Here, you are urged and encouraged to run your mouths about something important.

Thursday, March 17, 2011

Will Marco Rubio Run in 2012?

Make no mistake; there is a loud sucking sound coming from the place where the favorite and most viable conservative Republican nominee for president in 2012 should be. Mitt Romney? Please. Newt Gingrich? No thanks. Mike Huckabee should just keep playing his Bass on that weekend show of his. Sarah Palin is better stirring the pot and would likely drive Democrat voters to the polls just to vote against her.

Conservatives are looking around en masse and wondering who in the world is going to rise to the top? Senator Jim DeMint (R-SC) would be excellent but has expressed strong reticence. Rep. Allen West (R-FL) would be as well but unfortunately, decades of leadership experience in the Military doesn't translate to the corrupting experience in Washington, D.C.

Enter Senator Marco Rubio (R-FL). In the wake of his overt rejection of another Continuring Resolution designed to kick the budget can down the road again, the Tea Party is taking notice.

Sen. Marco Rubio is done with the quiet freshman act.

With a landmark spending debate engulfing Washington, the Florida Republican has, virtually overnight, launched the national profile the conservative movement has been clamoring for.

During his first national interview Monday, Rubio pounced on President Barack Obama — from the friendly confines of Laura Ingraham’s conservative radio show. He blasted a statement to the media, pledging to vote against the Republicans’ short-term spending resolution and calling it a “nickle-and-dime” approach. And he’s vowed to vote against everything that comes through the Senate unless it deals with addressing the $14 trillion debt crisis.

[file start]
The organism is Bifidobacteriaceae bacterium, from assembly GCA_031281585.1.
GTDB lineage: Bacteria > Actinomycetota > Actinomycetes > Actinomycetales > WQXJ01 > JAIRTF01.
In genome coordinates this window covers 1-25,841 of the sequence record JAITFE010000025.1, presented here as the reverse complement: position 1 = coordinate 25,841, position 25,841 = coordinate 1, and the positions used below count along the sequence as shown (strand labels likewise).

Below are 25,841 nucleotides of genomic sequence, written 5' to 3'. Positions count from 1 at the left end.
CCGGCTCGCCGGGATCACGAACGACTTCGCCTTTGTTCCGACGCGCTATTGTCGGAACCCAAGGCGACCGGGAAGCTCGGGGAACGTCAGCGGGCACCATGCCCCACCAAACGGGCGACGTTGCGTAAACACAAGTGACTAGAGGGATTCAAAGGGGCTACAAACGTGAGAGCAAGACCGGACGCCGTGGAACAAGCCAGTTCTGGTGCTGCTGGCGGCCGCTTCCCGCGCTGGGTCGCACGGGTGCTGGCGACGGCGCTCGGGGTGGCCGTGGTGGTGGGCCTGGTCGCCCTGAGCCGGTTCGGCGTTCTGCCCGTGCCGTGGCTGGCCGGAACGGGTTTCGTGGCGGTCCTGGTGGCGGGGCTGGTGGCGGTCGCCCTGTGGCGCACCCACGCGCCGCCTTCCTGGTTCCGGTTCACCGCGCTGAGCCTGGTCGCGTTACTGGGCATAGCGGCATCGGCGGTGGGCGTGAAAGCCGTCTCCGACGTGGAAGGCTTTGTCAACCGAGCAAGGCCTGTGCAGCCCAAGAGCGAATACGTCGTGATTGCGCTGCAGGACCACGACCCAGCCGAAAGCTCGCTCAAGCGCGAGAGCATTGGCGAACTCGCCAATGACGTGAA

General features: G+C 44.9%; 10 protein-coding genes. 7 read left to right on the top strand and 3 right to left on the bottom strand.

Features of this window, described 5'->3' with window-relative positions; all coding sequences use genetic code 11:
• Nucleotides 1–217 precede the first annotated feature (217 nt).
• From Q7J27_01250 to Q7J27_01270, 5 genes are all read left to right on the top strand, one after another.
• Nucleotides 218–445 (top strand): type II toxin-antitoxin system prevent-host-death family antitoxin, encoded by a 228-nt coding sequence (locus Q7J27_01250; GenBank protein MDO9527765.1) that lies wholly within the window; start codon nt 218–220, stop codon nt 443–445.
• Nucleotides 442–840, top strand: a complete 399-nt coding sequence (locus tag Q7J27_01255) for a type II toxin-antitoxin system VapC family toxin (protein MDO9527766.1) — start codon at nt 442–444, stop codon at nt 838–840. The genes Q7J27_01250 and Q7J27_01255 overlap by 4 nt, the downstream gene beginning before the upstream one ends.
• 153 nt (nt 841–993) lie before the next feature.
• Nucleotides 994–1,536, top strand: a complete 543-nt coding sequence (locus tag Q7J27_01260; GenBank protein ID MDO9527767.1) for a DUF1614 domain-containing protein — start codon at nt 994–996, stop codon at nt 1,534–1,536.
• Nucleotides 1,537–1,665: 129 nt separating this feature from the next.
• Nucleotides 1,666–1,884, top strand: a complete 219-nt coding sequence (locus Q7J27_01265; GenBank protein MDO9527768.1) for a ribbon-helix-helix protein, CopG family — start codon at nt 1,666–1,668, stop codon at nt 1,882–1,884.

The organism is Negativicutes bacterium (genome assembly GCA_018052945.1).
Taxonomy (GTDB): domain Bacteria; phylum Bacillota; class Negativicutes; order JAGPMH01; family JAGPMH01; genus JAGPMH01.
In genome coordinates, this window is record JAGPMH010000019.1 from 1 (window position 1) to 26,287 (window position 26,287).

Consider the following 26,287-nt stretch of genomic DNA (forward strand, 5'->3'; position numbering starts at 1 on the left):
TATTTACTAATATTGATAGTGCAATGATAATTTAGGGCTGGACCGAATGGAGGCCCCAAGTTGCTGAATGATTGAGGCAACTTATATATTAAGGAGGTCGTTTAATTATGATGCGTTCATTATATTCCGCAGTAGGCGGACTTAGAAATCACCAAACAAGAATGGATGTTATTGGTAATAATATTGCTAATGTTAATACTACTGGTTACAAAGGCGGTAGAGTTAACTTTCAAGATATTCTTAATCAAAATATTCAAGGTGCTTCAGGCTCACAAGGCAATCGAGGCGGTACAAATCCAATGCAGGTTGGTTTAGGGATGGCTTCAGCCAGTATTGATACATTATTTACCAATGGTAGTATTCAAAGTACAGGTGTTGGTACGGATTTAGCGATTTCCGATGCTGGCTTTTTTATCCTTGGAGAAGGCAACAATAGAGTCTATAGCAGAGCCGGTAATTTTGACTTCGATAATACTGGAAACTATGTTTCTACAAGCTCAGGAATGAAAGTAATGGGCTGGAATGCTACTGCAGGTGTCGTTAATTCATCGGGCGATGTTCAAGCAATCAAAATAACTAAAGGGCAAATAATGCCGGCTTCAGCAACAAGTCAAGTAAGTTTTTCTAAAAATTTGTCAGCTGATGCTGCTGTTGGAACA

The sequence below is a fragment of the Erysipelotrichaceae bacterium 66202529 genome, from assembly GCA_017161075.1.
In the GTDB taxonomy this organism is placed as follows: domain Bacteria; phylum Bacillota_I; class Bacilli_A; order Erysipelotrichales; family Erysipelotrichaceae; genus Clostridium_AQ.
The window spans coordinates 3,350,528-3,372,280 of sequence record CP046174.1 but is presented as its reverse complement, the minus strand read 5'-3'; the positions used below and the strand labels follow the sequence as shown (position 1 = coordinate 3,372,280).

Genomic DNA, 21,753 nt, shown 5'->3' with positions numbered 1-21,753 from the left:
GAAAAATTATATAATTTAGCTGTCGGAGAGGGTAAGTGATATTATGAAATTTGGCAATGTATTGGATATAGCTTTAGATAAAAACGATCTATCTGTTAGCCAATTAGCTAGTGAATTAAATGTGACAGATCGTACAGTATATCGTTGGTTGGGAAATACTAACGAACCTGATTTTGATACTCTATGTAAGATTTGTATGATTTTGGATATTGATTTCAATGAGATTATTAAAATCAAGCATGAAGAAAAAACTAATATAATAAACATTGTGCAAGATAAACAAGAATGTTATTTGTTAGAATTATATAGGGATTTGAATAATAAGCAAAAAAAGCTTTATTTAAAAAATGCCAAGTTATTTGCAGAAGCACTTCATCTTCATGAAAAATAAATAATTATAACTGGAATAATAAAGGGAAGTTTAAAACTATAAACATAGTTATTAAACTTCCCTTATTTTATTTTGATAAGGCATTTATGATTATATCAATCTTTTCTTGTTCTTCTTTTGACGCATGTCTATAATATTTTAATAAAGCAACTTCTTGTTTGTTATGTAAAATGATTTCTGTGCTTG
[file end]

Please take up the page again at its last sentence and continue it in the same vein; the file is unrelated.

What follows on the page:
Rubio has even given up an apparent Twitter moratorium, tweeting this week for the first time since his victory last November.
In the House, only 22 of the nearly 100 freshmen Republicans voted against the Continuing Resolution. As shockingly small as that number is, those 22 members are the ones who understand why they were sent to Washington. The balance, including Kristi Noem (R-SD), already seems to have been compromised. The argument that the next president needs more experience than someone like Rubio, West, or any of the other 22 freshmen is misguided. The type of experience that is supposedly needed is exactly the kind that is giving us establishment candidates.

The Tea Party doesn't want them.

Besides, by 2012, Rubio will have had experience as Speaker of the Florida State House and two years as a U.S. Senator.

We're on the eve of an election where experience inside the Beltway will be a liability.

Read it all.

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